Gun safety advocate Rachael Joseph knows the lasting toll of gun violence. Twenty years ago, Joseph’s aunt, Shelley Joseph-Kordell, was being stalked, harassed, and threatened for more than a year by her distant cousin, Susan Berkovitz. On September 29, 2003, on the 17th floor of the Hennepin County Government Center in downtown Minneapolis, Berkovitz opened fire outside of a hearing room where harassment cases were being heard, killing Joseph-Kordell and wounding her attorney.
Berkovitz’s stalking and harassment were well-documented leading up to the shooting, Joseph said. A nearby county had banned her from filing court complaints, labeling her a “frivolous litigator.” A court reporter had complained that Berkovitz was harassing her. Still, Berkovitz was able to buy a .38 revolver for just $60 in an unregulated private sale at a gun show.
“The courts failed to protect her,” Joseph, who runs a survivors advocacy group, told The Trace of her aunt.
At the time, and for years after the incident, Minnesota continued to allow private sales to proceed without background checks and offered no means by which law enforcement or family members could seek an emergency order to stop dangerous people from possessing a gun. That changed earlier this year, when the Minnesota Legislature approved bills to expand background checks and implement an Extreme Risk Protection Order law.
The ERPO law, also known as a red flag law, is set to go into effect in January, and it will allow family members, romantic partners, and law enforcement officers to petition a court for an order to seize guns from people deemed to be imminently dangerous.
Joseph believes that her aunt could have used such an order back then.
“After all of the stalking and harassment, Shelley absolutely would’ve utilized a gun violence protection order against Susan if they’d been available,” Joseph said. “Unfortunately, my family doesn’t get to go back.”
Minnesota and Michigan are the latest of 21 states to enact Extreme Risk Protection Order laws. The two Great Lakes states moved on the heels of the 2022 Bipartisan Safer Communities Act, the first significant federal gun reform legislation in nearly 30 years. Though the law didn’t include a national ERPO measure, it did include funding incentives and support for states to enact and implement state-level versions. Minnesota was the first to take Congress up on that offer.
Though it doesn’t go into effect until 2024, state officials, lawmakers who authored the bill, and gun reform advocacy groups are already preparing for its implementation. They hope that setting a strong foundation and getting adequate infrastructure, resources, and support in place will help Minnesotans take full advantage of the law on Day One.
“We’re hoping to save lives. And I think that it will,” said state Rep. Cedrick Frazier, DFL-New Hope. “Everywhere we look in states that have already implemented the laws, their data says that they’ve been able to intervene in situations where people have been showing risky behavior.”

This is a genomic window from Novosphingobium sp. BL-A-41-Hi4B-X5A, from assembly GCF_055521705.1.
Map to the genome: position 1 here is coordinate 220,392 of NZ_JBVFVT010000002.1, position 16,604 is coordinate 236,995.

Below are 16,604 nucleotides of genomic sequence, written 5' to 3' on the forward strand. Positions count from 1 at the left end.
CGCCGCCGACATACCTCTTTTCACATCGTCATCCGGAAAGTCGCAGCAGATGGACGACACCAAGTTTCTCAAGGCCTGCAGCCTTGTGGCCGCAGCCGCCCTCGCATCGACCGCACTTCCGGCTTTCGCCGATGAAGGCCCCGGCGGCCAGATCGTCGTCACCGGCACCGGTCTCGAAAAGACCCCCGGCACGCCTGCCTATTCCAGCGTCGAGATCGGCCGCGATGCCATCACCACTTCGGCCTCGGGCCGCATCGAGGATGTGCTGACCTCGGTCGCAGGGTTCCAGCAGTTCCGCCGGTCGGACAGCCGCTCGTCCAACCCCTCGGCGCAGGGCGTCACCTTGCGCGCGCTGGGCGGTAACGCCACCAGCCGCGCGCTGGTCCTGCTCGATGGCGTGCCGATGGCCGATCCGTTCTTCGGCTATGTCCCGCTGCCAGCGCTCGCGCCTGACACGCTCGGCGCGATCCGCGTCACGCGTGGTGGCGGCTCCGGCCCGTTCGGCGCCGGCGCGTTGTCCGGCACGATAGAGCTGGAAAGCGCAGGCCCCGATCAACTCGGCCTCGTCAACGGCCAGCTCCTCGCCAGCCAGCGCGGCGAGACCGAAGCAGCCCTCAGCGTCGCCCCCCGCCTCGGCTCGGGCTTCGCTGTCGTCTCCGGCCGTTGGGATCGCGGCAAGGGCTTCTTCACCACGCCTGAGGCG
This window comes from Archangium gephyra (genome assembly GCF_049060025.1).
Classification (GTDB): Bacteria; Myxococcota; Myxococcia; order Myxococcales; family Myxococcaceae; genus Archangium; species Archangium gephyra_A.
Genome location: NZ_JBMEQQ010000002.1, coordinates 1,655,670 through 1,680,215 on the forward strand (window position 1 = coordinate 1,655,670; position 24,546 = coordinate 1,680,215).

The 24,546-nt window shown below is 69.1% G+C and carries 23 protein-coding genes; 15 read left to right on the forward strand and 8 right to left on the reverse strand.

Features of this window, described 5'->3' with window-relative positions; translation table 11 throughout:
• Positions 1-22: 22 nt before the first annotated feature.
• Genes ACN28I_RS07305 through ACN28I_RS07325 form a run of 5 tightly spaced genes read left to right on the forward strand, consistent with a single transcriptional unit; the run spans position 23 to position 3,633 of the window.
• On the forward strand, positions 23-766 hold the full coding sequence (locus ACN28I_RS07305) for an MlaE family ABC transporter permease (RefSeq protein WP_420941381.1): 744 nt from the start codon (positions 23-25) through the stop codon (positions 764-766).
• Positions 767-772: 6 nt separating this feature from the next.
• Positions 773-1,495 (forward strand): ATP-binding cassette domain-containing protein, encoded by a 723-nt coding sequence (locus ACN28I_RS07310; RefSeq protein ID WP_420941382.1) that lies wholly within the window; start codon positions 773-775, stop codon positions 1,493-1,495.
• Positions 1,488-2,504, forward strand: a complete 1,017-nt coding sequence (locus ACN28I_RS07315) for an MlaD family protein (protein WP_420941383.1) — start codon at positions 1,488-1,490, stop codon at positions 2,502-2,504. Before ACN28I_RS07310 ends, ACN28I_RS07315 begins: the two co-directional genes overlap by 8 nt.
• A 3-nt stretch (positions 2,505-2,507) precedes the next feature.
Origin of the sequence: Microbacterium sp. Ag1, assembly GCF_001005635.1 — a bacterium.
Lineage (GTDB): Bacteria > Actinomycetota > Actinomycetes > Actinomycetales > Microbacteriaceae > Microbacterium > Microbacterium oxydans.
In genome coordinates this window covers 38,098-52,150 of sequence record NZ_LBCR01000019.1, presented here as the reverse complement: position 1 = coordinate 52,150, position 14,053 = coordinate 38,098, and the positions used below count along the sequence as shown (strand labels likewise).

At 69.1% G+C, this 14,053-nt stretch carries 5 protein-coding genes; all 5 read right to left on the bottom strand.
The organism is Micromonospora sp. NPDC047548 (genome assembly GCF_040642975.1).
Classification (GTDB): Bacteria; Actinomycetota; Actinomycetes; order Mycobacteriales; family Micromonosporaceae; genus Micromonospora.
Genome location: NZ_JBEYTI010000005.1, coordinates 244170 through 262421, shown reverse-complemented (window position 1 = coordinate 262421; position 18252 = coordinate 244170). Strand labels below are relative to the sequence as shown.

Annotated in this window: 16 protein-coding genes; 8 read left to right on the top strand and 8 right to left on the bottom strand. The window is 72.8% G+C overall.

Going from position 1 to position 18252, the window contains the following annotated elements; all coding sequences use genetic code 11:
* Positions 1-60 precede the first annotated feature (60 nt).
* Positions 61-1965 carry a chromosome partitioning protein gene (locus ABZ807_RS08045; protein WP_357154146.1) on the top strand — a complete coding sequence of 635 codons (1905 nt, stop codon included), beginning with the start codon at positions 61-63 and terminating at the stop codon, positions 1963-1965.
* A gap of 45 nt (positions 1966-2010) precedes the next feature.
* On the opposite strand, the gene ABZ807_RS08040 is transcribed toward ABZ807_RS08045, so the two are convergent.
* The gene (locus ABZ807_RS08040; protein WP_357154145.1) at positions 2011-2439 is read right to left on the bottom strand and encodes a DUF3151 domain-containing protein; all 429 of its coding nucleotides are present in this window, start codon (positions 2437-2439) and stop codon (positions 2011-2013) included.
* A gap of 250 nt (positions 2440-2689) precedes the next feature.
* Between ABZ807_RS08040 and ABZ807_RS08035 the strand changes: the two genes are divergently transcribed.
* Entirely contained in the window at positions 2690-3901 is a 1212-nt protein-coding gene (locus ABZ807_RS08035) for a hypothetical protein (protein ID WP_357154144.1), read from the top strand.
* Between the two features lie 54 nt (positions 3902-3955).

As with many gun violence prevention policies, how the state’s ERPO is implemented will play a big role in determining whether it will be as effective in saving lives as its supporters hope.
There is dearth of gun violence research, and the evidence on ERPOs and their effects on gun deaths is limited. But studies suggest that ERPOs may reduce gun deaths, including in cases of threatened violence and potential mass shootings. And the evidence is stronger that they may reduce firearm suicides; when Indiana implemented its risk order law, it was associated with a 7.5 percent decline in firearm suicides.
But the research that’s available also shows that awareness, training, and enforcement are key. Connecticut’s law was associated with a 1.6 percent decline in the firearm suicide rate after its passage in 1999, but that reduction rose to 14 percent when enforcement of the law was increased in 2007. In California, a few counties drove an increase in using the law in 2018 and 2019, suggesting that local leadership, protocols, and training of law enforcement — who typically file most petitions — played a role.
Minnesota’s ERPO legislation laid out much of the framework for how the process will work, and lawmakers considered implementation concerns on the front end, Frazier said, along with lessons from other states. The Minnesota Department of Public Safety will coordinate the statewide implementation of the law, according to the bill’s text, while individual county courts and local law enforcement will be doing the bulk of the work on the ground.
To file for a risk order, local law enforcement or a family member will petition their local district court. And although mental health professionals cannot file a petition on their own, there is a special provision in the law for mental health professionals to notify law enforcement when someone is a risk to themselves or others so that law enforcement can file a petition.
For family petitioners, the barriers may be twofold: knowing that the option exists, and then going through what could be a complicated legal process for some. For law enforcement, it will also require resources and training to handle court paperwork and filings. And if an order is granted, it will take manpower, protocols, space, and money to enforce those orders, safely retrieve firearms, report prohibitions to the background checks system, and store seized firearms.
“One of the things that came up from some of our local law enforcement jurisdictions was how are we going to do this,” Frazier said. “We don’t have the space to house the guns if we take them into our possession. So we’re gonna need resources for that.”
The Minnesota Legislature set aside funding for that purpose when it passed the ERPO law. Local jurisdictions will be able to request grants from the state for funding to help implement the ERPO laws in their local jurisdictions, Frazier said.